Why should you know about Rotarian Action Groups?

By Zuhal Sharp, RI Programs staff

Although they have existed for nearly ten years, Rotarian Action Groups (RAGs) are still not widely known throughout Rotary. RAGs exist to help clubs and districts design and implement effective projects, and indeed, the projects guided by these groups are changing lives around the world.

You may have heard about Rotary Family Heath Days, a signature program of Rotarians for Family Health and AIDS Prevention (RFHA), one of our 22 Rotarian Action Groups.  Now entering its sixth year, this program mobilizes volunteers at hundreds of sites across Africa, providing comprehensive health care services to thousands of beneficiaries in countries across Africa. Last year nearly 350,000 people received free health care services through this unique public-private partnership, leveraging thousands of Rotarian volunteers and support from NGOs and corporations like Coca-Cola.

The Rotarian Action Group for Population and Development (RFPD) focuses its efforts to reduce maternal and newborn mortality in rural areas of Nigeria, where lack of adequate healthcare resources poses a serious threat to the well-being of mothers and their babies. Through a multi-faceted approach including public awareness, advocacy, training of health workers, provision of medical equipment, and surgical interventions, RFPD’s program has proven to be highly impactful, reducing the maternal mortality rate by 60% and newborn mortality by 15% in participating hospitals.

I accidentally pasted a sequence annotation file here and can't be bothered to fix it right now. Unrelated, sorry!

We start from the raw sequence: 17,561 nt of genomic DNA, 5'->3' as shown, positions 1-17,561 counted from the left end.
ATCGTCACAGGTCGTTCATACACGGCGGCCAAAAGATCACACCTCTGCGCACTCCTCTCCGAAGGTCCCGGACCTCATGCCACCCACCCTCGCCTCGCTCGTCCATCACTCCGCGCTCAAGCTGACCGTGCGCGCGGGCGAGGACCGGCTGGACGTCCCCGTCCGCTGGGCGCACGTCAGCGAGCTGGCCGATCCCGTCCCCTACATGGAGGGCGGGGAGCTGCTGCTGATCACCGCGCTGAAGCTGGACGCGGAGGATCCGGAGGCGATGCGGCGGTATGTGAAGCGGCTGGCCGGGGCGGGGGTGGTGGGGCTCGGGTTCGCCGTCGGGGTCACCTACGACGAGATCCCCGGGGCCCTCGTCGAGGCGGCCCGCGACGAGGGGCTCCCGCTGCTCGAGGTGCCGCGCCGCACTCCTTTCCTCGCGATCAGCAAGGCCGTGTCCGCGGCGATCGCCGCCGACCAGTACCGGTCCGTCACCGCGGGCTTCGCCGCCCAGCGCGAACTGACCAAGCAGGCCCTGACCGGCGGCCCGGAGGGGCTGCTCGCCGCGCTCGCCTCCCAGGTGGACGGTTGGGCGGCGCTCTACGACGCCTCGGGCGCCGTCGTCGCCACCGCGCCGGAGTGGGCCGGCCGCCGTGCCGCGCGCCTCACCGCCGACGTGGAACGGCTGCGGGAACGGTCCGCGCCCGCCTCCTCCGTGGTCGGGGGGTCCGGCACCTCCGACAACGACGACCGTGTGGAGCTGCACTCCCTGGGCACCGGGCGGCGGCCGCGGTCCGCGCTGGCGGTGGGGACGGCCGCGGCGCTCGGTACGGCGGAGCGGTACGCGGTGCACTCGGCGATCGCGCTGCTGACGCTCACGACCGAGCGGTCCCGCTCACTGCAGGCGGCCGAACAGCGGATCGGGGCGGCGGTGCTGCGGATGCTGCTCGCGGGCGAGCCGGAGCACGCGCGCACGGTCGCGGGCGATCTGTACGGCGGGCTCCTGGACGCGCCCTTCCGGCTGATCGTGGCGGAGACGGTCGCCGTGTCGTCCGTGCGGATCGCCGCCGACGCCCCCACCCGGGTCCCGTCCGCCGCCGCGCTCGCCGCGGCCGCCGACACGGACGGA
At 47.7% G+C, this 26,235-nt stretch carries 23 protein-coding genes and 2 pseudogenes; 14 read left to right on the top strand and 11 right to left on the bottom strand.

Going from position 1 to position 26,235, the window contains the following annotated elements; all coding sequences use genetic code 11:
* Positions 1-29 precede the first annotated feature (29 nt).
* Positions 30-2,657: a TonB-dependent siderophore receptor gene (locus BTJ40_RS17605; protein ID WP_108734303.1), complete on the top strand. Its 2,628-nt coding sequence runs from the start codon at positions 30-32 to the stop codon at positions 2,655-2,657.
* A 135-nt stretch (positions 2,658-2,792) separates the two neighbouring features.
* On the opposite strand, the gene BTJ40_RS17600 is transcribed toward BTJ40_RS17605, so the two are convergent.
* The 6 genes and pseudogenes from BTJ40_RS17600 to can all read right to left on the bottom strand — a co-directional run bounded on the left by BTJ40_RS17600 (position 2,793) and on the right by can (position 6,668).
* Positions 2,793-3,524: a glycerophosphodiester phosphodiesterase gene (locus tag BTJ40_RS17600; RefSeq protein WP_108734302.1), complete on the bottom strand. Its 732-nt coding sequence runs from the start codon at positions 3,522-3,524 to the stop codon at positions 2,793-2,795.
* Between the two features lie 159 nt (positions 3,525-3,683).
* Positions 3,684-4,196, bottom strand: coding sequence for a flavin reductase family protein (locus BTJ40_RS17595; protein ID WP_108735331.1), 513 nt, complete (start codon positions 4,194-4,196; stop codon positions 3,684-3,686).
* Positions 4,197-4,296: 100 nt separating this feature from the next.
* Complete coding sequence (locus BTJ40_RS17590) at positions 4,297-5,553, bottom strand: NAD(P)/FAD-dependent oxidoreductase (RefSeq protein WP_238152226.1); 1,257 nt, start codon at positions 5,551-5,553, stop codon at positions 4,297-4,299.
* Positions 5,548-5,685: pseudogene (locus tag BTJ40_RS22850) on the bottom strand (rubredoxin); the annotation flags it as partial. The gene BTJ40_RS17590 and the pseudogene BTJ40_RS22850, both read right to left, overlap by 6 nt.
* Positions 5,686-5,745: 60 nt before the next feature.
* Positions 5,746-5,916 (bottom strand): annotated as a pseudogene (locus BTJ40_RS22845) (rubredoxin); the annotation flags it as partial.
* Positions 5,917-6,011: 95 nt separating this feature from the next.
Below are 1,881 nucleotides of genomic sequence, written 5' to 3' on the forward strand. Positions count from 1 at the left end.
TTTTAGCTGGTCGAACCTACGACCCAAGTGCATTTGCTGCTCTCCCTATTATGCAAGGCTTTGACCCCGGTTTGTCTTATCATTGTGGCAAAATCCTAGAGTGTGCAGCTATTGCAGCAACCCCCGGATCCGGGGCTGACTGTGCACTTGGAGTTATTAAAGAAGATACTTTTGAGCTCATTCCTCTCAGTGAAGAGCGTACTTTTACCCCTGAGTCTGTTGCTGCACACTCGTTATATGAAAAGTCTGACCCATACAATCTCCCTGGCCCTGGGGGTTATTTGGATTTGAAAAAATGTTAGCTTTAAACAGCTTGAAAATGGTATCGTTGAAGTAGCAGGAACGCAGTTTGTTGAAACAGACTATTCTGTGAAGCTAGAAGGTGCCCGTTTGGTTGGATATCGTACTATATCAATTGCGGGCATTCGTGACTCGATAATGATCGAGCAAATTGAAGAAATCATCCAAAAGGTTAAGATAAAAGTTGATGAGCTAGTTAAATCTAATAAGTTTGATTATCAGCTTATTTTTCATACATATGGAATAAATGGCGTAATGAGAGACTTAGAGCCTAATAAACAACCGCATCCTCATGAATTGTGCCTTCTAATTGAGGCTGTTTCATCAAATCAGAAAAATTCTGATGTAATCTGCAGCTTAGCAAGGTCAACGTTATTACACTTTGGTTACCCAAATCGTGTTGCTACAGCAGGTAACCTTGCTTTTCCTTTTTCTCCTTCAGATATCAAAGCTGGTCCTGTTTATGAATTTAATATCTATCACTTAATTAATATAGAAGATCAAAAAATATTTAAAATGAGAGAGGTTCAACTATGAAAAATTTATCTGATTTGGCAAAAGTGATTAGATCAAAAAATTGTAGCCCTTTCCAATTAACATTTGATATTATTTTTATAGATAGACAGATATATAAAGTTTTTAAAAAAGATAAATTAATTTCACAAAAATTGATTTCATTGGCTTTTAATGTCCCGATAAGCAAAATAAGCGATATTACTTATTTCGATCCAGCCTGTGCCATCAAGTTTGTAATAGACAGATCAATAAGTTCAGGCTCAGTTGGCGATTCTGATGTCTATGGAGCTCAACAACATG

Rotary clubs not only receive technical project advice and support from Rotarian Action Groups, but also leverage resources from non-Rotary organizations through the partnerships they develop. For instance, the Water and Sanitation Rotarian Action Group (Wasrag) partnered with ONE DROP Foundation on an $8 million program last year to bring safe water and sanitation to over 200,000 people in Mali. This program offers Rotary and Rotaract clubs everywhere an opportunity to become involved in an innovative partnership and a large scale program. Several clubs have already signed up to help pioneer this comprehensive program.

Rotarian Action Groups can also be a great resource for clubs seeking international partners and sponsors to qualify for a Rotary Foundation global grant. Since the Foundation requires 30% of submitted funds to come from international Rotary partners for global grant projects, a RAG can help you identify and connect with international Rotarians that share your service interest. Some Rotary clubs even utilize RAGs’ knowledge and expertise when drafting their global grant applications. After all, Rotarian Action Groups are led by Rotarians with significant experience in areas of specialty across Rotary’s six areas of focus.

See a complete list of Rotarian Action Groups and read a summary of their 2014 activities

Contact RAG officers for information

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